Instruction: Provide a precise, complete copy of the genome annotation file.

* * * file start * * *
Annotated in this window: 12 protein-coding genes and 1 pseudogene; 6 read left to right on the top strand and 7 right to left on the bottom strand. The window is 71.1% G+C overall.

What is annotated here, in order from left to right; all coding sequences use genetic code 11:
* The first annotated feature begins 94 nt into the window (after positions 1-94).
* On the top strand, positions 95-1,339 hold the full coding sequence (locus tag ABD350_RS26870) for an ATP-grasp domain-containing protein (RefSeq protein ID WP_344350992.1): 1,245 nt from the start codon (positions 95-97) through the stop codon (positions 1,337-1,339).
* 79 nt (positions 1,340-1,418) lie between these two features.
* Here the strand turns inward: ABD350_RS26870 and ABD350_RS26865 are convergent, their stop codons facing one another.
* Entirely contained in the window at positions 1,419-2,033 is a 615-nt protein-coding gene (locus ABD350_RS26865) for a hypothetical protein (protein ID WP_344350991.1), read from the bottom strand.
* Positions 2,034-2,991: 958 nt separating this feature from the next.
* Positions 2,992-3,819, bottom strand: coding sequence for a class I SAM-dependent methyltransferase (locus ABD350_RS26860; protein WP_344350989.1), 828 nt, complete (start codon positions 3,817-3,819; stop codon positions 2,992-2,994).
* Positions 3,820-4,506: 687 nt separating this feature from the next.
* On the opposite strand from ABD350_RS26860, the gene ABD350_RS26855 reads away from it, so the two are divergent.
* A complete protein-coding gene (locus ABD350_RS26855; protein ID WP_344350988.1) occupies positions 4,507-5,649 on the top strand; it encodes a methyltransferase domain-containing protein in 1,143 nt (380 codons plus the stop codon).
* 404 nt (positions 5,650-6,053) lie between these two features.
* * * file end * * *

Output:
Annotated in this window: 12 protein-coding genes and 1 pseudogene; 6 read left to right on the top strand and 7 right to left on the bottom strand. The window is 71.1% G+C overall.

What is annotated here, in order from left to right; all coding sequences use genetic code 11:
* The first annotated feature begins 94 nt into the window (after positions 1-94).
* On the top strand, positions 95-1,339 hold the full coding sequence (locus tag ABD350_RS26870) for an ATP-grasp domain-containing protein (RefSeq protein ID WP_344350992.1): 1,245 nt from the start codon (positions 95-97) through the stop codon (positions 1,337-1,339).
* 79 nt (positions 1,340-1,418) lie between these two features.
* Here the strand turns inward: ABD350_RS26870 and ABD350_RS26865 are convergent, their stop codons facing one another.
* Entirely contained in the window at positions 1,419-2,033 is a 615-nt protein-coding gene (locus ABD350_RS26865) for a hypothetical protein (protein ID WP_344350991.1), read from the bottom strand.
* Positions 2,034-2,991: 958 nt separating this feature from the next.
* Positions 2,992-3,819, bottom strand: coding sequence for a class I SAM-dependent methyltransferase (locus ABD350_RS26860; protein WP_344350989.1), 828 nt, complete (start codon positions 3,817-3,819; stop codon positions 2,992-2,994).
* Positions 3,820-4,506: 687 nt separating this feature from the next.
* On the opposite strand from ABD350_RS26860, the gene ABD350_RS26855 reads away from it, so the two are divergent.
* A complete protein-coding gene (locus ABD350_RS26855; protein ID WP_344350988.1) occupies positions 4,507-5,649 on the top strand; it encodes a methyltransferase domain-containing protein in 1,143 nt (380 codons plus the stop codon).
* 404 nt (positions 5,650-6,053) lie between these two features.